Amazon or Walmart? This store is cheapest for almost all of your purchases, a new study finds.
As Amazon creeps into the health care space, a new study suggests competitors like Walmart actually have a price advantage for most consumers. Mic/AP

Amazon or Walmart? This store is cheapest for almost all of your purchases, a new study finds.

In the longstanding war between Amazon and Walmart to become America’s best-known retailer, it seems fairly clear that Amazon is winning the headline war: From the reality-show-like search for Amazon’s new headquarters to the news that the e-commerce giant will join JP Morgan and Berkshire Hathaway in an effort to revamp health care for their employees, Amazon excels at grabbing the spotlight.

But when it comes to the war to win over consumers with the very best prices? That story is a bit more nuanced.

Since Walmart purchased Amazon rival Jet.com in 2016, the Arkansas-based retailer has been trying to craft a formidable competitor to Amazon Prime — which now counts more than 90 million subscribers, according to September data. Those efforts are paying off, with Walmart’s online revenue in the U.S. rising 50% in the third quarter of 2017. (Walmart also brings in about three times more annual revenue than Amazon overall.)

Lower prices may well be part of the draw. Personal finance site LendEDU reviewed more than 50 items with each retailer and found that, all in, Walmart’s shopping basket was about 10% cheaper. Only when it comes to food and beverages, LendEDU found, does Amazon appear to consistently offer better deals. And, to be fair, Walmart often offers a lower, “in store” price on its website if you’re willing to pick the item up yourself. Neither of the tallies includes shipping.

Walmart offered better prices than Amazon on most kinds of products, according to a recent study.
Walmart offered better prices than Amazon on most kinds of products, according to a recent study. LendEdu

Now, a similar study, conducted using pricing data from spring 2017 by Cheapism, found that Amazon was usually cheaper. A separate study from the research firm Profitero — which looked at summer 2017 prices — also found that Amazon was about 11% cheaper on average.

But the time window is important because prices at both e-retailers are constantly changing. A spokesperson for LendEDU told Mic in an email that prices for its study were more recent: pulled between Jan. 24 and Jan. 26.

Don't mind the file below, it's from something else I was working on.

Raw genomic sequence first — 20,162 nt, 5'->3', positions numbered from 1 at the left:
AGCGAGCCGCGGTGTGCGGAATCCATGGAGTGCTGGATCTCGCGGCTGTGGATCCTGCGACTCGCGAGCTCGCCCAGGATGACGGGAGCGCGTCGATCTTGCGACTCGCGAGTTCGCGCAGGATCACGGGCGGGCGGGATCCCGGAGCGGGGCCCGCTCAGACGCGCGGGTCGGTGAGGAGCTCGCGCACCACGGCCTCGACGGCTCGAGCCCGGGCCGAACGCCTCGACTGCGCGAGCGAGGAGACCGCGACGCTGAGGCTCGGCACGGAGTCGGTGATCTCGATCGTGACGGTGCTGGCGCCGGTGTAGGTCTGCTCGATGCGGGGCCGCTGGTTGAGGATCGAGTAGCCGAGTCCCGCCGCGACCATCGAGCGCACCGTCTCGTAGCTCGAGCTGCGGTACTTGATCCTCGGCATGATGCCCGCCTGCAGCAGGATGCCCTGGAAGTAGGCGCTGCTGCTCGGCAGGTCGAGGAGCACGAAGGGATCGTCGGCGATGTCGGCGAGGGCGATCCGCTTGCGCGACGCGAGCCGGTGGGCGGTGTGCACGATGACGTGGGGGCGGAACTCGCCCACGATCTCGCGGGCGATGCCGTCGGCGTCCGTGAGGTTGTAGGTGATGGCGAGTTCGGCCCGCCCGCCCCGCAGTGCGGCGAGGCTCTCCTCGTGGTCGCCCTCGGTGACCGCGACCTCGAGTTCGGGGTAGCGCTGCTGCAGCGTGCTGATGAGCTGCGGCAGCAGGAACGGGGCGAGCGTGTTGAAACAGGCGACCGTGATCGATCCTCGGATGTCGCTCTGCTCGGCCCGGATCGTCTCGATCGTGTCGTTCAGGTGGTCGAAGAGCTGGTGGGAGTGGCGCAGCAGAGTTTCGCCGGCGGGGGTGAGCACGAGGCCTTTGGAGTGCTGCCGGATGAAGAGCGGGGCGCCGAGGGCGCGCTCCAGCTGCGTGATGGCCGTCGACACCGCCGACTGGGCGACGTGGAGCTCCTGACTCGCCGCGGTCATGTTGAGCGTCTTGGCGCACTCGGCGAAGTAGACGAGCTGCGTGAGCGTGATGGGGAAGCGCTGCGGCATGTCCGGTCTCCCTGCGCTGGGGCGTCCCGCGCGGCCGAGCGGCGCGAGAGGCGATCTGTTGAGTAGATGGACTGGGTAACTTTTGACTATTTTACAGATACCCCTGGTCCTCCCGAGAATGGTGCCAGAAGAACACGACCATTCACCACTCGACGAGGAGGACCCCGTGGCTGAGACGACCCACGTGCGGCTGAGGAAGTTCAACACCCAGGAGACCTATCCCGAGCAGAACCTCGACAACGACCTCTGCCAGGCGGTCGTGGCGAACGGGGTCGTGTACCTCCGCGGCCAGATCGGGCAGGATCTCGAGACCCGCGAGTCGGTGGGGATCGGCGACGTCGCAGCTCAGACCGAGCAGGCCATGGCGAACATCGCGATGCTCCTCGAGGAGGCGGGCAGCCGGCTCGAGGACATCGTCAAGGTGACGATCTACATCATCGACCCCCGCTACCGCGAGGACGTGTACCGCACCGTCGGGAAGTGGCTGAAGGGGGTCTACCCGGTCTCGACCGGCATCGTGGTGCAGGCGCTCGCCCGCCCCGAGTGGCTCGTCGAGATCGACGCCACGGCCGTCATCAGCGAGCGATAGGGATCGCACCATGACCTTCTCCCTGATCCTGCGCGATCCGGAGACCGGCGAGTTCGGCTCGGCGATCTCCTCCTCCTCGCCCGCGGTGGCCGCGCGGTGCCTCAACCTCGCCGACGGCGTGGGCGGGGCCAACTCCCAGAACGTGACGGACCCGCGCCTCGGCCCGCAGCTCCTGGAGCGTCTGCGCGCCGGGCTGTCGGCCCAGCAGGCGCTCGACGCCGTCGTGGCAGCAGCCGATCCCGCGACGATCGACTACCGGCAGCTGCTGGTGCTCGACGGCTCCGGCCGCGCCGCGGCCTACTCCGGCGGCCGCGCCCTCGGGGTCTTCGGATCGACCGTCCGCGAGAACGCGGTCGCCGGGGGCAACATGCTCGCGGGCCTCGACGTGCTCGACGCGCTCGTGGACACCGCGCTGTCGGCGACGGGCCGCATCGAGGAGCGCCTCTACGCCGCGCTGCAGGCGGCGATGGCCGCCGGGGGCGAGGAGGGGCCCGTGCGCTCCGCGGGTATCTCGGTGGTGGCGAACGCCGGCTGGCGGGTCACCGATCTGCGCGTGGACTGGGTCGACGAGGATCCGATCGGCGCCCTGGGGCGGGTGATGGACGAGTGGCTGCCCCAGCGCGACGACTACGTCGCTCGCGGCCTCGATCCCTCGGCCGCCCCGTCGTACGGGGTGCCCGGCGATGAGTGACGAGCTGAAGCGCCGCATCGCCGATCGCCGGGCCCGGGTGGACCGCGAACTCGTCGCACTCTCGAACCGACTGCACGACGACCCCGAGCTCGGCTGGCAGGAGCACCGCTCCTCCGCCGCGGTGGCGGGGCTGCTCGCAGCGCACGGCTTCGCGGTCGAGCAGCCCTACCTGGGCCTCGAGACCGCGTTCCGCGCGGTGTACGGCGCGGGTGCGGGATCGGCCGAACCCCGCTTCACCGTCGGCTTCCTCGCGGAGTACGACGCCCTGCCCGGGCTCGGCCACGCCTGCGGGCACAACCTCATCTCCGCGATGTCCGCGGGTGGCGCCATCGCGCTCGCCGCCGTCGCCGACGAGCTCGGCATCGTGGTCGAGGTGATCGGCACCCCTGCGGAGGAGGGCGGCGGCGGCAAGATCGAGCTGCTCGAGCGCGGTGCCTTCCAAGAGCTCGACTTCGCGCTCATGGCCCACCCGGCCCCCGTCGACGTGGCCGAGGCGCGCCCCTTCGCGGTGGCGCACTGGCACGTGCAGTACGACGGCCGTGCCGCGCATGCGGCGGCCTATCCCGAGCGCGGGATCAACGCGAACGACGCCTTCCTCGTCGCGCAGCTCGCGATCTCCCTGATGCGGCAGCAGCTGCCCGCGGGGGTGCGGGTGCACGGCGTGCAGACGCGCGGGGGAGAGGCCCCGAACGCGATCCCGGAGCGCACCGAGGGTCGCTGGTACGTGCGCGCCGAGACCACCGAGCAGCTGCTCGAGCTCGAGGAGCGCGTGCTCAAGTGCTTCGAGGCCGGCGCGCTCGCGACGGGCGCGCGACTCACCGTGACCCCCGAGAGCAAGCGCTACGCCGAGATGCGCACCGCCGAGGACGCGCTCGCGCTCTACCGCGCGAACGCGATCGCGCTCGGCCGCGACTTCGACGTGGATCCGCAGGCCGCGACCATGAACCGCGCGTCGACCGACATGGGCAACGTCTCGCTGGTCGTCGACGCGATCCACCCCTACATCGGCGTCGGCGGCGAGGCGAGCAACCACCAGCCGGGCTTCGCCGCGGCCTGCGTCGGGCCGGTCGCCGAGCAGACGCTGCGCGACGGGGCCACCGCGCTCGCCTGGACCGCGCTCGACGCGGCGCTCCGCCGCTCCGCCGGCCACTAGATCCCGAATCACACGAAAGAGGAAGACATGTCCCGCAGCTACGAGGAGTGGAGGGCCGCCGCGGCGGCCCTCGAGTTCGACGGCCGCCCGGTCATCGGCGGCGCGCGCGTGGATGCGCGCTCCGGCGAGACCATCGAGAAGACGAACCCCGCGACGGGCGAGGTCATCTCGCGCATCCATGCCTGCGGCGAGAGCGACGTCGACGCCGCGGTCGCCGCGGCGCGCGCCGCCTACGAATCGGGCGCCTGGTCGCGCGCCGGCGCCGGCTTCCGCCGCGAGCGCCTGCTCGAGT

Some of the price differences noted at LendEDU actually exceeded 100%, particularly for home goods. For example, a 50-pack of Solo cups were listed on Walmart for $3.88, less than half of Amazon’s $9 price tag. Meanwhile, a Dyson V6 cordless vacuum cleaner would cost you an additional $180 at Amazon ($355) than at Walmart ($175).

Take advantage by being savvier consumer

By expanding into health care, Amazon is continuing a long-expected push into a territory where Walmart has been building its presence for the better part of a decade: Walmart is currently one of the top sellers of prescription drugs in the country, according to the Washington Post, and is one of 15 players who have captured roughly 75% of the market.

For the time being, expect to see even more examples of giant retailers stepping on one another’s toes.

As it explores an ambitious health care effort, Amazon will have to fend off more traditional retail partnerships between American chains and Amazon’s Chinese rivals, Alibaba and JD, both of which may be able to help companies like Walmart and Kroger mimic Amazon’s logistical expertise — a point money manager Josh Brown made on Twitter.

The best way to take advantage of the retail wars? Be a more rigorous consumer.

If you’re currently planning your Super Bowl party, for example, it makes sense to purchase your party supplies — cups, plates, etc. — from Walmart, while buying your actual food and drinks at Amazon, which LendEDU found was the only category where Amazon was consistently cheaper.

Of course, you also don’t want the allure of discounts to prompt you into buying stuff you don’t need, one of the dangers of habits like extreme couponing. Similarly, it’s probably not worth your time (or gas money) to stop at three different stores on your way home in the name of meager savings. Your time, after all, is valuable too. Researching promotions and deals using coupon sites can help you figure out which savings are actually worth chasing down.

Of course, you also need to factor in the cost of actually getting your items home. Amazon Prime members pay $99 annually to get free two-day shipping. (Non-Prime members only get free shipping on orders of $25 or higher.) To get in-store prices at Walmart, you’ll need to calculate the cost of gas to and from the store to make sure you’re really saving money.

But the fact that more retailers are undercutting each other in more consumer categories means there’s going to be a bigger payoff to shopping around. Perhaps that’s one reason we’re seeing more and more services like Honey, Earny and Dosh that automate parts of the bargain-hunting process for you — for example, by scanning your receipts for items that dropped in price after you bought them and applying for refunds.

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